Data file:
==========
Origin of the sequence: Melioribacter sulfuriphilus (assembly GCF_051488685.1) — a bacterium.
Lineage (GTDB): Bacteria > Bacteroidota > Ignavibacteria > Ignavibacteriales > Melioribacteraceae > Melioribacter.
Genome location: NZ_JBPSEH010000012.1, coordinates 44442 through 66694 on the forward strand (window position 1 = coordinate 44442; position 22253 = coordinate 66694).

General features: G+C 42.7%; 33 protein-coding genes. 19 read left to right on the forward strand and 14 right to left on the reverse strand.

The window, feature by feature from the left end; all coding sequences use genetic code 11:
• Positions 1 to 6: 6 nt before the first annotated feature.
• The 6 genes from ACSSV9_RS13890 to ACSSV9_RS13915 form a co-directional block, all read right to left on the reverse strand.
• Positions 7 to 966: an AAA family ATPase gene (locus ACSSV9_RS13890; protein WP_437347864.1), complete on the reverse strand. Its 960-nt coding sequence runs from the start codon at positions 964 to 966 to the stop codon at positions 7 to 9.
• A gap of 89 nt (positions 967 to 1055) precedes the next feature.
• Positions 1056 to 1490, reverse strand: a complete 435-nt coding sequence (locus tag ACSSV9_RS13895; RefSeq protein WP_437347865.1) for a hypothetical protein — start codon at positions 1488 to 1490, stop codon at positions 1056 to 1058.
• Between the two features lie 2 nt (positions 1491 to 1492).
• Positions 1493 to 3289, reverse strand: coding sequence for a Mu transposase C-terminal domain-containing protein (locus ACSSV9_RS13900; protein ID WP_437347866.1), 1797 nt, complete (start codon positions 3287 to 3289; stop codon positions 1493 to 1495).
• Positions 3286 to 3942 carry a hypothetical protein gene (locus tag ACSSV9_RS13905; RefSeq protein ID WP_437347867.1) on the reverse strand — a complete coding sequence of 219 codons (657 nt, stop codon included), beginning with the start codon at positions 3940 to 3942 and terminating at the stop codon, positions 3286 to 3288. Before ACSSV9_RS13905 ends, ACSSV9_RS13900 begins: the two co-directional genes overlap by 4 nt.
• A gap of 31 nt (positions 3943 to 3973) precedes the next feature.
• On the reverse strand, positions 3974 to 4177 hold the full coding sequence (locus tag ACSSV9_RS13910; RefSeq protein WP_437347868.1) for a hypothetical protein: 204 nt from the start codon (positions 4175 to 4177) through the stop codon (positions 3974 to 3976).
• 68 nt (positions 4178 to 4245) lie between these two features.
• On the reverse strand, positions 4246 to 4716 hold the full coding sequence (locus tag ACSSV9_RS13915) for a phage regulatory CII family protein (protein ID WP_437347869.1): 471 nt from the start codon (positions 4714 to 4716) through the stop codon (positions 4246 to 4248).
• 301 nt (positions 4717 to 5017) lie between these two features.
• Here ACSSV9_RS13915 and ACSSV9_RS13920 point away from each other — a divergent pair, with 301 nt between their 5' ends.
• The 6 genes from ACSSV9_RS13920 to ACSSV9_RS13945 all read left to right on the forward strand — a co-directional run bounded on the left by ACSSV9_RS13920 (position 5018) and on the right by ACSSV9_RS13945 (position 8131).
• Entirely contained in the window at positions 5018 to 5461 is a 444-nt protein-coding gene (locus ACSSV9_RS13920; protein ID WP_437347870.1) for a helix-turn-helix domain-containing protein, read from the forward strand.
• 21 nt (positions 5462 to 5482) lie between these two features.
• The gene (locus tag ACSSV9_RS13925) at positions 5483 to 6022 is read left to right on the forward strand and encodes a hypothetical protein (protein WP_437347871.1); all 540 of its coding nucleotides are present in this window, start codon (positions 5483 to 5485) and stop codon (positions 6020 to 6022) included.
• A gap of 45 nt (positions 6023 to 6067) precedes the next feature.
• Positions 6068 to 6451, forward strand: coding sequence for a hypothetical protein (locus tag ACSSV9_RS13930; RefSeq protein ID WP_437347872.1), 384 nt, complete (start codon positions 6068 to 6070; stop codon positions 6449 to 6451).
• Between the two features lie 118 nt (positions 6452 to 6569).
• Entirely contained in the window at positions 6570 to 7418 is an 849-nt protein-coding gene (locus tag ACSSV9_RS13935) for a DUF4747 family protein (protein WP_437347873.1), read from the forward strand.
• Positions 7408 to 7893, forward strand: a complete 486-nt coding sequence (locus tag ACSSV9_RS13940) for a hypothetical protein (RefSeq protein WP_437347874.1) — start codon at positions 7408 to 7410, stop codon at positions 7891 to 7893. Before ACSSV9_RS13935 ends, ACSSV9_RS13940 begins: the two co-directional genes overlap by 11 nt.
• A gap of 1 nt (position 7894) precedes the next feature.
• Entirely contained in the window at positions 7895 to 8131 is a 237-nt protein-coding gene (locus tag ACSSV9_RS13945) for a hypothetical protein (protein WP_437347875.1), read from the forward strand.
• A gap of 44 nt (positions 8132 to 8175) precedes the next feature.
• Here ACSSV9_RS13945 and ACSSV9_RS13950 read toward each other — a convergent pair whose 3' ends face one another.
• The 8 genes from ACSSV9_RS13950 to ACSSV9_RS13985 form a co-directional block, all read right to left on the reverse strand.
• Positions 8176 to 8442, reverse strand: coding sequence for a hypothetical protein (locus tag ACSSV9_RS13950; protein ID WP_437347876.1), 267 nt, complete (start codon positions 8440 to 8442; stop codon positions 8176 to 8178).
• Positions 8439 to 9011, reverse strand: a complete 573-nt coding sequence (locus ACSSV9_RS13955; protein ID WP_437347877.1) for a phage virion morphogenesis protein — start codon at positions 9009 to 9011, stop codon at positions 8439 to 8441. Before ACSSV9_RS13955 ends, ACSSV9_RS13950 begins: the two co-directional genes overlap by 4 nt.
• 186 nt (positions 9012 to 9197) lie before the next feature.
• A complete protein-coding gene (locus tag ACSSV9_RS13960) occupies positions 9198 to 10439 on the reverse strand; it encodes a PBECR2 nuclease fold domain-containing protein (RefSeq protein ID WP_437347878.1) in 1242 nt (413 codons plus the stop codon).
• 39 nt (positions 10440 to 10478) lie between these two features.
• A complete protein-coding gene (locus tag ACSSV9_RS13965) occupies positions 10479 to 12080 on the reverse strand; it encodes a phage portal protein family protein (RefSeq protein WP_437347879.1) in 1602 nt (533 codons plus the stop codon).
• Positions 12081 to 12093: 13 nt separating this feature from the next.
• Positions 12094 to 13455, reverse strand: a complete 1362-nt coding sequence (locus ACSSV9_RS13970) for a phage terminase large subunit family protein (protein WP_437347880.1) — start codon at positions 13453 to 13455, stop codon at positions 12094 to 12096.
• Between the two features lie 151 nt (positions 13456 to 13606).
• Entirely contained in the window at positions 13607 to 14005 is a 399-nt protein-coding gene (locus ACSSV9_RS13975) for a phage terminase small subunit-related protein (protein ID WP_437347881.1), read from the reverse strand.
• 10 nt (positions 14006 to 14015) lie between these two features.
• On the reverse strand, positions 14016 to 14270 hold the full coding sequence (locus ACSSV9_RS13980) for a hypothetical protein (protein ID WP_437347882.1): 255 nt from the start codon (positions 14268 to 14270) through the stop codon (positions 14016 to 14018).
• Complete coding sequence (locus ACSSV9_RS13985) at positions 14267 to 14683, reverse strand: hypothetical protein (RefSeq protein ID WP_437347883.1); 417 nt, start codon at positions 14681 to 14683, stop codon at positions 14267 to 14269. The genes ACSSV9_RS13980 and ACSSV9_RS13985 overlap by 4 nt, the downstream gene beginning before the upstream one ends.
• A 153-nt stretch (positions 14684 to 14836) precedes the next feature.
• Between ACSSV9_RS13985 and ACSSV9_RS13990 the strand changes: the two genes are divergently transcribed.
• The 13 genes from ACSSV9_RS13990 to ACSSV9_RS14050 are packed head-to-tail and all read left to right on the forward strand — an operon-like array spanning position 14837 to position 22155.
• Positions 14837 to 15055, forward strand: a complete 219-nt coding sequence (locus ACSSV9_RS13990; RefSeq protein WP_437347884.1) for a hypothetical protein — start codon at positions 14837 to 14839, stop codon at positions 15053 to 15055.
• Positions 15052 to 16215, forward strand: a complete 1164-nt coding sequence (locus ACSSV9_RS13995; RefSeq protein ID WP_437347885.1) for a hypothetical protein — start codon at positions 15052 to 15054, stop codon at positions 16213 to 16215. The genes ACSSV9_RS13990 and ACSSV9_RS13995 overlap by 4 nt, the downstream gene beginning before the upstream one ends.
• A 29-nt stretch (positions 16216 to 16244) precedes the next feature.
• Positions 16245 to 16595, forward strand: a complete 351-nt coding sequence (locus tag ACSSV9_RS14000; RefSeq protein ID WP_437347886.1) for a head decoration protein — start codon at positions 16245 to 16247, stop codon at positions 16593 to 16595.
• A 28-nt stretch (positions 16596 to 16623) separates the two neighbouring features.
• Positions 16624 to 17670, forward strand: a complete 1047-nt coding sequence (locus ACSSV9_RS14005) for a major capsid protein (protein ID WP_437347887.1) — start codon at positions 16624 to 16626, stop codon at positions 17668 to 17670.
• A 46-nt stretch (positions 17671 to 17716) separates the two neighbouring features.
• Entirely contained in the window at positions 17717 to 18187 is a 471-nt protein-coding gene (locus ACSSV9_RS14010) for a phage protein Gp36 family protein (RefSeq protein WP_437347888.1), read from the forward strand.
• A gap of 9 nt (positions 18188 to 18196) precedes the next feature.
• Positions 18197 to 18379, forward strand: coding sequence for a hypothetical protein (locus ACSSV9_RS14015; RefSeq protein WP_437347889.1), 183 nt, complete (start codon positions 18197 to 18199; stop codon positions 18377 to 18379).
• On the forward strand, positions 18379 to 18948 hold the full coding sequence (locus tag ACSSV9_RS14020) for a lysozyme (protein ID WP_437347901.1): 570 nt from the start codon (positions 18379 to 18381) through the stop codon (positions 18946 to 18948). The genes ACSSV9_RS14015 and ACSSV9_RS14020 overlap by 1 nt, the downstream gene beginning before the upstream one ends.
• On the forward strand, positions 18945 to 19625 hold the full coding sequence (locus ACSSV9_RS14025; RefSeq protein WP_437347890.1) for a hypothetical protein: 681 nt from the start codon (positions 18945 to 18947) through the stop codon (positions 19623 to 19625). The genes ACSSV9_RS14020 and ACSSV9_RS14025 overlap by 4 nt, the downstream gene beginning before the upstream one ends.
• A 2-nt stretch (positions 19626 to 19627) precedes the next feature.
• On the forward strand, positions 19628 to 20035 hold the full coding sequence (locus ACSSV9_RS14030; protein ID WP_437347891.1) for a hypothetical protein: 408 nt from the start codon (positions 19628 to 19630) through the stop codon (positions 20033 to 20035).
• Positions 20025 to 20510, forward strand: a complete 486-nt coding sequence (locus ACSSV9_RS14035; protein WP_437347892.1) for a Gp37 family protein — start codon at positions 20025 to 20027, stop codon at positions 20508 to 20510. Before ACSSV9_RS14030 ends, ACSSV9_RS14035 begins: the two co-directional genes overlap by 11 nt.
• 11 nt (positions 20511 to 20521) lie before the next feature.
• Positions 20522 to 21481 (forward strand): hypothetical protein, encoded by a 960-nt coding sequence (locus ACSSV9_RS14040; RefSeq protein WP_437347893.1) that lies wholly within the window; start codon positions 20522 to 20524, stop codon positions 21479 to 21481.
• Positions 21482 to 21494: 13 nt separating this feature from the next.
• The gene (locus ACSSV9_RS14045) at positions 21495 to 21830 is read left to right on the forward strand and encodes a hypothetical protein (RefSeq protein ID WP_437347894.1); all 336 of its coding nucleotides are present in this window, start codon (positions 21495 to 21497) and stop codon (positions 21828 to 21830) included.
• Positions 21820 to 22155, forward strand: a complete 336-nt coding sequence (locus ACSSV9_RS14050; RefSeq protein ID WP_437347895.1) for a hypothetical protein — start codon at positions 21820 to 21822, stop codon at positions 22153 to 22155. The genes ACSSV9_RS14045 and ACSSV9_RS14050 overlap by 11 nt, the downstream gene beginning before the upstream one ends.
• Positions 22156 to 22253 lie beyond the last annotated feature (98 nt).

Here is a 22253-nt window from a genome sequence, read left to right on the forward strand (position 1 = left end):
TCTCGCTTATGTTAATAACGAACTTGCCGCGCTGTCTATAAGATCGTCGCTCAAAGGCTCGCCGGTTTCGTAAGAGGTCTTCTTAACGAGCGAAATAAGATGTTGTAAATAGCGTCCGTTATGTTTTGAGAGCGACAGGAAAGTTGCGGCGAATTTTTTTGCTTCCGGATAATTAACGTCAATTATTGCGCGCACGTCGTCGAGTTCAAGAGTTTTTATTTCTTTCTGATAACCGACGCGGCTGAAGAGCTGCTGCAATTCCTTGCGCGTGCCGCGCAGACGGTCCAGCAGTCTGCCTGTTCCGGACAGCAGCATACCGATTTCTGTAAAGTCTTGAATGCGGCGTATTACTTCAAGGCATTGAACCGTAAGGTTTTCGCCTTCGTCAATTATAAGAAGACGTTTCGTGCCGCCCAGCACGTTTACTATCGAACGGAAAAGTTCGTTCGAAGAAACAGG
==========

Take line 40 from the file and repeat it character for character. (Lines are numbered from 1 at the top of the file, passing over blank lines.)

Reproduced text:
• Positions 12081 to 12093: 13 nt separating this feature from the next.